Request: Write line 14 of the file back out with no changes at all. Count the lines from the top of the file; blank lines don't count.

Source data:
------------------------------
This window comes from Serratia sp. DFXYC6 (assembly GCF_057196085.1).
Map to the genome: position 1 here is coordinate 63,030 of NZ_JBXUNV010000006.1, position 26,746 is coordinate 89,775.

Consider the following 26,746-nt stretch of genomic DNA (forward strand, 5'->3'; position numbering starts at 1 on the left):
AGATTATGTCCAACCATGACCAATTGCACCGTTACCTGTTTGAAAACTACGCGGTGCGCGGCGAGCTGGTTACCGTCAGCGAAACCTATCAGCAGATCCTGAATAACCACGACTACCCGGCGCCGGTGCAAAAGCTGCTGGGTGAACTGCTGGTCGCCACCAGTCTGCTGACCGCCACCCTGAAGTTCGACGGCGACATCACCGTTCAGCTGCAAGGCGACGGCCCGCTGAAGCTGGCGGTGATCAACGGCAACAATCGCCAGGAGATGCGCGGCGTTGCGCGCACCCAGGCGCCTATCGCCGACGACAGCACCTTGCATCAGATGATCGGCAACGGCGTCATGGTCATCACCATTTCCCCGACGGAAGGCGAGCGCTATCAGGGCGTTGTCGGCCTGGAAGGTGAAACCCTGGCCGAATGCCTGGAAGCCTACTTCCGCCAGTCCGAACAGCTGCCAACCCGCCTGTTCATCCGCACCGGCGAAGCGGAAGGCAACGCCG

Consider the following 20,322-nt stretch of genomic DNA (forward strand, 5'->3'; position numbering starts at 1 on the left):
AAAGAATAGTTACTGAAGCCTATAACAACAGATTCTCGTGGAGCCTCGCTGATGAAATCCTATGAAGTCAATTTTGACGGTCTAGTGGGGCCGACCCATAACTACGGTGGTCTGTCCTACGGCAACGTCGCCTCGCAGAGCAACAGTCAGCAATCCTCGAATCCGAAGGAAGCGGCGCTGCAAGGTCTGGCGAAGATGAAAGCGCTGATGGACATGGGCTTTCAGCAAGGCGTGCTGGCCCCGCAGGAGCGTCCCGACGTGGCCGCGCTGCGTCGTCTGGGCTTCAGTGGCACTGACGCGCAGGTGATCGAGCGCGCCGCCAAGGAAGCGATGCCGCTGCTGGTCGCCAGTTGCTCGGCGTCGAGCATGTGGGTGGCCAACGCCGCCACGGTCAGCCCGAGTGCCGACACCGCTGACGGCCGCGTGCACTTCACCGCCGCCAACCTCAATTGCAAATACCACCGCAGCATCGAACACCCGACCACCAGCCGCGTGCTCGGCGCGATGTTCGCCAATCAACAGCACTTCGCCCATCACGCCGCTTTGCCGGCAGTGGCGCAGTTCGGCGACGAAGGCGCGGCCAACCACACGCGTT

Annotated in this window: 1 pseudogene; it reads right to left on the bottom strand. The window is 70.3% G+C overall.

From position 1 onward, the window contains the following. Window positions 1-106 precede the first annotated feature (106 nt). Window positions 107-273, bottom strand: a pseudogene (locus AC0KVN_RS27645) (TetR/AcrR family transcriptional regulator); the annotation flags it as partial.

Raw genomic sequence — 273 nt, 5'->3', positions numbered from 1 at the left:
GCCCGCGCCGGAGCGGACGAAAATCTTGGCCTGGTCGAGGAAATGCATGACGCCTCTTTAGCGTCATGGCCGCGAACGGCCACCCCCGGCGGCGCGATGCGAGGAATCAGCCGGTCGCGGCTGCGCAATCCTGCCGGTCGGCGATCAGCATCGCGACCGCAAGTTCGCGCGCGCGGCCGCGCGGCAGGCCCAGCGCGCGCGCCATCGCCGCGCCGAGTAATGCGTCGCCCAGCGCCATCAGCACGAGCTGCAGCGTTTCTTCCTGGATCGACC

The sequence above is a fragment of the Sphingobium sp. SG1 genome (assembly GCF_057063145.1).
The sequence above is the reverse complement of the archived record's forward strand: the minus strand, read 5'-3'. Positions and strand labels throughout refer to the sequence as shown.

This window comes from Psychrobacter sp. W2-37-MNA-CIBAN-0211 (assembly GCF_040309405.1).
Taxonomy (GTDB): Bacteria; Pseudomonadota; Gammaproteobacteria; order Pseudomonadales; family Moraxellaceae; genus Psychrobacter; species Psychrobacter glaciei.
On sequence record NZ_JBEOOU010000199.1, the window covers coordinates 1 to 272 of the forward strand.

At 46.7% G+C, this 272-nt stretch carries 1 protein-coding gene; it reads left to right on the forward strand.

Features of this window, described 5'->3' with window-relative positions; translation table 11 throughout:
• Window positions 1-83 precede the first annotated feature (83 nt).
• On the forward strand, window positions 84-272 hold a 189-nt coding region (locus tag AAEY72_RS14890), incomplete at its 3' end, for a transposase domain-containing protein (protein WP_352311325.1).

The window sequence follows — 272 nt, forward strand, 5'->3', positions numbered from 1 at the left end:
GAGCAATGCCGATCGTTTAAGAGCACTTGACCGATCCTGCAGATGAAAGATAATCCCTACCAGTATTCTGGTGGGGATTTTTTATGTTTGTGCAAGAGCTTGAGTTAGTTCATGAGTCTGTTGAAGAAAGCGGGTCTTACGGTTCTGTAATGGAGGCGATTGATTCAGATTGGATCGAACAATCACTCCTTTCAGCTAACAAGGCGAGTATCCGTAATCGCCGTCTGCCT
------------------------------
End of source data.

Taxonomy (GTDB): Bacteria; Pseudomonadota; Gammaproteobacteria; order Pseudomonadales; family Moraxellaceae; genus Psychrobacter; species Psychrobacter glaciei.